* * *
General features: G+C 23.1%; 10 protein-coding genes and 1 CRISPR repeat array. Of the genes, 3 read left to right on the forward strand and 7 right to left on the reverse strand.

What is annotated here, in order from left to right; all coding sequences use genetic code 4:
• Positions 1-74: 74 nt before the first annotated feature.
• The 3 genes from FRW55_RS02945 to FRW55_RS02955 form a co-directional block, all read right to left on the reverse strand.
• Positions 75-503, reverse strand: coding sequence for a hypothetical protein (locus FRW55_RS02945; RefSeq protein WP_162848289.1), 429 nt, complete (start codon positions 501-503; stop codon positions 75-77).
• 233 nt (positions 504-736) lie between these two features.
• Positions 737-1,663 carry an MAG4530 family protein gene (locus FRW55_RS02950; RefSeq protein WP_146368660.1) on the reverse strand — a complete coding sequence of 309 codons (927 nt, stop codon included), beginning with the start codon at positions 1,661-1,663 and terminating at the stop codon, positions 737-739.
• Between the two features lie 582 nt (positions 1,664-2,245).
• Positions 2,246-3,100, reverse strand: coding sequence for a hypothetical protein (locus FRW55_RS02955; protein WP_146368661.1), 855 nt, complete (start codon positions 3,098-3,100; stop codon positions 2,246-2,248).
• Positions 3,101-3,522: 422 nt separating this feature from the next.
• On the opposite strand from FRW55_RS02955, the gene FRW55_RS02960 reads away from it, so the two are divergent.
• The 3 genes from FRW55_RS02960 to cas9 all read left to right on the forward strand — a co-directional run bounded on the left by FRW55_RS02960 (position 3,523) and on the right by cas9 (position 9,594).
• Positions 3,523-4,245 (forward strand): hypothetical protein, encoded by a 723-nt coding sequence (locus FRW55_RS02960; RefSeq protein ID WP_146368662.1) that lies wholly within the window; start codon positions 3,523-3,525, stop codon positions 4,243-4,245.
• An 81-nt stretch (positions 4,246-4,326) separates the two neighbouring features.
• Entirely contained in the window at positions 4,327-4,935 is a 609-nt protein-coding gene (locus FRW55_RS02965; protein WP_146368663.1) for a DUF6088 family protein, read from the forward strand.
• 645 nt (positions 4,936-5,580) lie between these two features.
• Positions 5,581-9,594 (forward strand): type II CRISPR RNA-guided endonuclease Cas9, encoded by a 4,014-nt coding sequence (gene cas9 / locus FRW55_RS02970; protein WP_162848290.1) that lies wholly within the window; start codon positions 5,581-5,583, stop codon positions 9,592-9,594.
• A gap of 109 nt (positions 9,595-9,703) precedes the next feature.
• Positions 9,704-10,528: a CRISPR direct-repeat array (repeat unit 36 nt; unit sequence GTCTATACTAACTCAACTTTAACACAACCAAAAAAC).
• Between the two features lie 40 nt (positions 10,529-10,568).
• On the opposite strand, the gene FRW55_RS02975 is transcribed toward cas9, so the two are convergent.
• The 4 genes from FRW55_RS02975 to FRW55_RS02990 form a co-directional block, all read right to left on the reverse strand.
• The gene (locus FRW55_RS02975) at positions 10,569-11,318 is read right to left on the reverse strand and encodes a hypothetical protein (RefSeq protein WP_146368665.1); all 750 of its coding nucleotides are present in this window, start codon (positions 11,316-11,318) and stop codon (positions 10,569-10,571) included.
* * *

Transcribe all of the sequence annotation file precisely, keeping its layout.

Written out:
General features: G+C 23.1%; 10 protein-coding genes and 1 CRISPR repeat array. Of the genes, 3 read left to right on the forward strand and 7 right to left on the reverse strand.

What is annotated here, in order from left to right; all coding sequences use genetic code 4:
• Positions 1-74: 74 nt before the first annotated feature.
• The 3 genes from FRW55_RS02945 to FRW55_RS02955 form a co-directional block, all read right to left on the reverse strand.
• Positions 75-503, reverse strand: coding sequence for a hypothetical protein (locus FRW55_RS02945; RefSeq protein WP_162848289.1), 429 nt, complete (start codon positions 501-503; stop codon positions 75-77).
• 233 nt (positions 504-736) lie between these two features.
• Positions 737-1,663 carry an MAG4530 family protein gene (locus FRW55_RS02950; RefSeq protein WP_146368660.1) on the reverse strand — a complete coding sequence of 309 codons (927 nt, stop codon included), beginning with the start codon at positions 1,661-1,663 and terminating at the stop codon, positions 737-739.
• Between the two features lie 582 nt (positions 1,664-2,245).
• Positions 2,246-3,100, reverse strand: coding sequence for a hypothetical protein (locus FRW55_RS02955; protein WP_146368661.1), 855 nt, complete (start codon positions 3,098-3,100; stop codon positions 2,246-2,248).
• Positions 3,101-3,522: 422 nt separating this feature from the next.
• On the opposite strand from FRW55_RS02955, the gene FRW55_RS02960 reads away from it, so the two are divergent.
• The 3 genes from FRW55_RS02960 to cas9 all read left to right on the forward strand — a co-directional run bounded on the left by FRW55_RS02960 (position 3,523) and on the right by cas9 (position 9,594).
• Positions 3,523-4,245 (forward strand): hypothetical protein, encoded by a 723-nt coding sequence (locus FRW55_RS02960; RefSeq protein ID WP_146368662.1) that lies wholly within the window; start codon positions 3,523-3,525, stop codon positions 4,243-4,245.
• An 81-nt stretch (positions 4,246-4,326) separates the two neighbouring features.
• Entirely contained in the window at positions 4,327-4,935 is a 609-nt protein-coding gene (locus FRW55_RS02965; protein WP_146368663.1) for a DUF6088 family protein, read from the forward strand.
• 645 nt (positions 4,936-5,580) lie between these two features.
• Positions 5,581-9,594 (forward strand): type II CRISPR RNA-guided endonuclease Cas9, encoded by a 4,014-nt coding sequence (gene cas9 / locus FRW55_RS02970; protein WP_162848290.1) that lies wholly within the window; start codon positions 5,581-5,583, stop codon positions 9,592-9,594.
• A gap of 109 nt (positions 9,595-9,703) precedes the next feature.
• Positions 9,704-10,528: a CRISPR direct-repeat array (repeat unit 36 nt; unit sequence GTCTATACTAACTCAACTTTAACACAACCAAAAAAC).
• Between the two features lie 40 nt (positions 10,529-10,568).
• On the opposite strand, the gene FRW55_RS02975 is transcribed toward cas9, so the two are convergent.
• The 4 genes from FRW55_RS02975 to FRW55_RS02990 form a co-directional block, all read right to left on the reverse strand.
• The gene (locus FRW55_RS02975) at positions 10,569-11,318 is read right to left on the reverse strand and encodes a hypothetical protein (RefSeq protein WP_146368665.1); all 750 of its coding nucleotides are present in this window, start codon (positions 11,316-11,318) and stop codon (positions 10,569-10,571) included.